• Overexposure to gold (as in treatment of rheumatoid arthritis) may cause skin rashes; bone marrow depression; stomach and intestinal bleeding; headaches; vomiting; focal or generalized continuous fine vibrating muscle movements (myokymia); and yellowing of the skin, mucous membranes, and whites of the eyes (jaundice).
• Some cases of overexposure to nickel have been associated an increased risk of lung cancer.
• Overexposure to selenium may cause irritation of the respiratory system, gastrointestinal tract, and eyes; inflammation of the liver; loss of hair (alopecia); loss of skin color (depigmentation); and peripheral nerve damage.
• Overexposure to tin may damage the nervous system and cause psychomotor disturbances including tremor, convulsions, hallucinations, and psychotic behavior.
• Aluminum containers used in the manufacture and processing of some foods, cosmetics and medicines, and also for water purification. Overexposure to aluminum may cause brain damage (encephalopathy).
• Beryllium can cause sensitization, lung and skin disease in a significant percentage of exposed workers.

Heavy metal toxicity: Treatment

Chelation therapy, which enhances the elimination of metals (both toxic and essential) from the body.

Methods of Chelation: We use primarily two methods of chelation: oral chelation (chelating agents taken by mouth) and transdermal chelation (chelating agents rubbed into the skin). In some adult cases, intravenous chelation may be indicated.

Prior to considering any chelation treatment, our Center’s doctors perform a Comprehensive Diagnostic Work-up, as well as laboratory testing and treatment to address many aspects of disease. For those individuals with arteriosclerosis or related problems, we normally use oral nutrients, including Vitamin K2 and specific enzymes taken between meals, to reduce plaque in the blood vessels. In some cases, when a body burden of heavy metals is clearly documented and does not respond to other measures, intravenous chelation may be utilized for an adult as part of a comprehensive treatment program.

To ensure optimum results and the safety of patients who undergo chelation, we perform pre-chelation testing and other recommended screening measures. The Center follows all protocols recommended by the American Board of Chelation Therapy.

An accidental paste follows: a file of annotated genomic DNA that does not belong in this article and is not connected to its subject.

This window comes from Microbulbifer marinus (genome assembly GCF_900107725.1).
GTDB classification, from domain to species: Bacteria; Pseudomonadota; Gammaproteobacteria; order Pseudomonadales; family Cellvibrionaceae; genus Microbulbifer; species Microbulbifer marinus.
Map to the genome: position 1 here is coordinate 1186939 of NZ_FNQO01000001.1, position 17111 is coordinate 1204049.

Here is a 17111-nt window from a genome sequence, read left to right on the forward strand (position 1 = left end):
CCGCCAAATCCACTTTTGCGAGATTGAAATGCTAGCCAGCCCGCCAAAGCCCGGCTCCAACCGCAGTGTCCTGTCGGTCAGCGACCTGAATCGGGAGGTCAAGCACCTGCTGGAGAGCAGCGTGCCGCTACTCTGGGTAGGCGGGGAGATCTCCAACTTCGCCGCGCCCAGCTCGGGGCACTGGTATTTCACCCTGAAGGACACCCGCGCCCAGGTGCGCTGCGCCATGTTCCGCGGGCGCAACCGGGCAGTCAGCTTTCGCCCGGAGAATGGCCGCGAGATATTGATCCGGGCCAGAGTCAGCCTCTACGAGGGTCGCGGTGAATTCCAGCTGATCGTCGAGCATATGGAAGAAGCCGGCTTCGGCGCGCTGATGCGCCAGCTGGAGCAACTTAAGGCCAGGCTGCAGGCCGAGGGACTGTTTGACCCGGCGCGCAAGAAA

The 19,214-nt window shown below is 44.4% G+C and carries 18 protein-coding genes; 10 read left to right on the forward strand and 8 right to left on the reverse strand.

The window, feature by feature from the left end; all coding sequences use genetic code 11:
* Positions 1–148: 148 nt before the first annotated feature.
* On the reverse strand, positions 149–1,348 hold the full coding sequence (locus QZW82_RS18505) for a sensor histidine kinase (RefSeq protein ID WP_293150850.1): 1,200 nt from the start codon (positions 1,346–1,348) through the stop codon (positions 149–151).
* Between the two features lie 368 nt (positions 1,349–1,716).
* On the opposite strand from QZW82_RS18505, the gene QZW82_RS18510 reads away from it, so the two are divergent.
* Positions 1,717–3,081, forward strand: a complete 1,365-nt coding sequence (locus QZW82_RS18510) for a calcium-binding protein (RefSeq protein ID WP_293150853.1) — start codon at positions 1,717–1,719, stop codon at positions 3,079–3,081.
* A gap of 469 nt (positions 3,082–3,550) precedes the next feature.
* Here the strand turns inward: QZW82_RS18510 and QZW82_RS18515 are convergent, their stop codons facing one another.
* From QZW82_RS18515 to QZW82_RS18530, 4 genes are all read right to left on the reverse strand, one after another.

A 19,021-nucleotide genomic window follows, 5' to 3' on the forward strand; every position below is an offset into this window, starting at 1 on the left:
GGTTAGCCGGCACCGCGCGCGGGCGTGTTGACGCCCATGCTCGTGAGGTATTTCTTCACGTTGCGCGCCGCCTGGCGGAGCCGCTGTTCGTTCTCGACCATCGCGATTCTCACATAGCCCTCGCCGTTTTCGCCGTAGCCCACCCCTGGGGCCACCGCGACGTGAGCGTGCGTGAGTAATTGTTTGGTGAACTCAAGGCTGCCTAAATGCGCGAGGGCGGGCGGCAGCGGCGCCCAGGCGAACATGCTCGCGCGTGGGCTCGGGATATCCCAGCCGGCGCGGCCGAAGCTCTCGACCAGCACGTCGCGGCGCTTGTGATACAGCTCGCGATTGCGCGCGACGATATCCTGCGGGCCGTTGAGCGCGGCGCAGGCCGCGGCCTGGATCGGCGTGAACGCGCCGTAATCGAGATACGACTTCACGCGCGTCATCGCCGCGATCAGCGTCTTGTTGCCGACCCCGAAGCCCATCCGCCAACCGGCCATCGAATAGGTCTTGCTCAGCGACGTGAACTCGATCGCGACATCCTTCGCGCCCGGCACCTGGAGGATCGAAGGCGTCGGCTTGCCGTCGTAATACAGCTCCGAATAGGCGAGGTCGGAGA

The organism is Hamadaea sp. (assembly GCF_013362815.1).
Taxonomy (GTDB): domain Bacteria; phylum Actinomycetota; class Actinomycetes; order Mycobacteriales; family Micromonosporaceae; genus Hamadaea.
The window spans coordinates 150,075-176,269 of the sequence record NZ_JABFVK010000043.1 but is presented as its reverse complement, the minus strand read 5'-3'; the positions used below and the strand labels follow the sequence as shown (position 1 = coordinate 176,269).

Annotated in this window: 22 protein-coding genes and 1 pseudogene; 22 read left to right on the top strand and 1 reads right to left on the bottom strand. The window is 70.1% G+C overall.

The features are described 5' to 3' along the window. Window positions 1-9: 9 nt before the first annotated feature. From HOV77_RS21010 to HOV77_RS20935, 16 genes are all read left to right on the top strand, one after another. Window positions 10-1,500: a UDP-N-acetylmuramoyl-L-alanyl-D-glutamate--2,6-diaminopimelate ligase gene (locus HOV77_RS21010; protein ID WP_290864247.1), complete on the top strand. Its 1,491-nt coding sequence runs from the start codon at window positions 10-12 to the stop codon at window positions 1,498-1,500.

Each intravenous chelation treatment consists of a slow intravenous drip of EDTA, a man-made amino acid that chelates (binds to) toxic metals in the bloodstream and carries them away in the urine. EDTA also serves as a potent anti-oxidant, which works to change the structure of plaque that clogs arteries and contributes to many serious medical conditions. With intravenous Chelation Therapy, plaque is gradually transformed from its highly reactive state to an inert substance, which facilitates the process of gradually unblocking clogged arteries.

At The Center, we alternate intravenous Chelation Therapy treatments with intravenous nutrient replenishment treatments. This combination allows the removal of toxic metals and plaque to proceed without depleting the body’s stores of essential minerals or other nutrients. The nutrient IV’s provide the additional benefit of boosting overall nutrient status and enhancing the body’s ability to heal and overcome disease.

Calcium-disodium EDTA for lead encephalopathy and lead poisoning
Resuscitation– Good supportive care is critical. Ensure airway patency and protection, provide mechanical ventilation where necessary, correct dysrhythmias, replace fluid and electrolytes (significant fluid losses generally occur and require aggressive rehydration), and monitor and treat the sequelae of organ dysfunction.
Decontamination– Removal of the patient from the source of exposure is critical to limiting dose. Treatment may include whole-bowel irrigation with polyethylene glycol electrolyte solution if radiographic evidence of retained metal (toys, coins, paint chips) is present.
EDTA is a chelating agent that can bind free metal ions that circulate in the blood stream. Traditional EDTA treatment for chelation has involved giving it to patients intravenously. However, more recently, there has been a German-patented formula that utilizes a very dilute amount of EDTA so that now side effects are experienced and it can be used at home without doctor’s supervision.
Glutathione is a short string of amino acids called a peptide. It is composed of three amino acids: glycine, glutamine and cysteine. Glutathione is a major player in detoxifying the body of many toxic pollutants, including toxic metals and chemicals. Glutathione deficiency impairs the body’s ability to get rid of toxins whether they are environmental or the by-products of cellular metabolism.
Biologically based practices– These include use of a vast array of vitamins and mineral supplements, natural products such as chondroitin sulfate, which is derived from bovine or shark cartilage; herbals, such as ginkgo biloba and echinacea; and unconventional diets, such as the low-carbohydrate approach to weight loss.
Alpha lipoic acid is used as chelating agent. Food such as green leafy vegetable, beef is an antioxidant that is soluble both in water and fat. It can bind metallic and other substance and helps the body to excrete and get rid of the harmful metals it can regenerate antioxidants such as vitamin C and vitamin E. We serve patients from Charleston, Mt. Pleasant, Summerville, North Charleston SC, Ladson SC, Hanahan SC, James Island SC, John’s Island SC, Daniel Island SC, all of South Carolina, Nationally, and Internationally. Patients routinely fly into Charleston to be evaluated by COEM and to enjoy this beautiful city which is a Condé Nast and Travel and Leisure Top Domestic and International Tourist Destination.